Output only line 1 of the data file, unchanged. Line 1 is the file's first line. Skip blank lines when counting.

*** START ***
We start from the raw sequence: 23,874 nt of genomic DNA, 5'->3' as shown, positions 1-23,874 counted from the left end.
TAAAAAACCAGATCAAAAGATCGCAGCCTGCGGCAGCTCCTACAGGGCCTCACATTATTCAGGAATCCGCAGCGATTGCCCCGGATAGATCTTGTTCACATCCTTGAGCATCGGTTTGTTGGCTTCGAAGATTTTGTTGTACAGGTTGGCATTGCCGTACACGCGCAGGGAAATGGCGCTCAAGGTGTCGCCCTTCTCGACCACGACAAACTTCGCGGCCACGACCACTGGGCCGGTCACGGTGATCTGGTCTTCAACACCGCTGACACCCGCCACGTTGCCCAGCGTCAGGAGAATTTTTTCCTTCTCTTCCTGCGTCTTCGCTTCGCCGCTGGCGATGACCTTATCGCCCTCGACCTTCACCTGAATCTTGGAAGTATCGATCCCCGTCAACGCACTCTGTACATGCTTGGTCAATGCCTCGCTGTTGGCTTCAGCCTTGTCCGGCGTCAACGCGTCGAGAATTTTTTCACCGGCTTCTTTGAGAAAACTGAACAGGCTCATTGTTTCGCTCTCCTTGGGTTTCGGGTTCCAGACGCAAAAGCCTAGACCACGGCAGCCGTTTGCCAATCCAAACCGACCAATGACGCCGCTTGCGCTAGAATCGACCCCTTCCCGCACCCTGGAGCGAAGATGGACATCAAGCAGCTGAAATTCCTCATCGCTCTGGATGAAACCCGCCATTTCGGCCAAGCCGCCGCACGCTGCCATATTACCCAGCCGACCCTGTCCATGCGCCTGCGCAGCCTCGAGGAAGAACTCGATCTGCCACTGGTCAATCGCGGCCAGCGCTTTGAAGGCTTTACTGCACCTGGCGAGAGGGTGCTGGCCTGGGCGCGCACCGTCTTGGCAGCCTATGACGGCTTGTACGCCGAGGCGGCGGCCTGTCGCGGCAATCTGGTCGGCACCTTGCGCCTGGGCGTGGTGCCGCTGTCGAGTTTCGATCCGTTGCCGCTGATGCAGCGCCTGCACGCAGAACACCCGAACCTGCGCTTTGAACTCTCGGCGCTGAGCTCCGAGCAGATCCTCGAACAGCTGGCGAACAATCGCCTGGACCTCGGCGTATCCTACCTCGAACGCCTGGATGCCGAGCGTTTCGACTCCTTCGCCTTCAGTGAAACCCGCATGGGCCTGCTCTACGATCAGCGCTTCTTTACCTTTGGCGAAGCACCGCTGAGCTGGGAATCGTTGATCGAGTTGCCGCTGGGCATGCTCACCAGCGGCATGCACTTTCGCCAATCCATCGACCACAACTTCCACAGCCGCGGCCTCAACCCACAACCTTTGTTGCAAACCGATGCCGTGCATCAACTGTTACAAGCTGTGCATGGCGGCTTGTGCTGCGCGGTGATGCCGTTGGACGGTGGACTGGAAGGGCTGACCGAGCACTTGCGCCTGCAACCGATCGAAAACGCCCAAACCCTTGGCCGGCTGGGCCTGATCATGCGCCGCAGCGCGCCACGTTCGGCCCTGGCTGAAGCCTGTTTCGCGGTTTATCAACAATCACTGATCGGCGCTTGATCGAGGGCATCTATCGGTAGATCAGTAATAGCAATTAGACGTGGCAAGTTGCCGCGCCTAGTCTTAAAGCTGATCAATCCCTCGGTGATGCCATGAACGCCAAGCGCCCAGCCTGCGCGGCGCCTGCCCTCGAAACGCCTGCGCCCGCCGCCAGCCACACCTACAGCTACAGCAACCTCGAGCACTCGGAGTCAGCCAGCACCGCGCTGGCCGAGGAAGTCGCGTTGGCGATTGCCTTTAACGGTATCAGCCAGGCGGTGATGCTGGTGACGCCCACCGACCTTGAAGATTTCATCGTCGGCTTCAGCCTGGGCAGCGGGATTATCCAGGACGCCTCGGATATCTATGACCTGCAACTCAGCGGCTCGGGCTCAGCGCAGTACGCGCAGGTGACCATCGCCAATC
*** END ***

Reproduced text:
We start from the raw sequence: 23,874 nt of genomic DNA, 5'->3' as shown, positions 1-23,874 counted from the left end.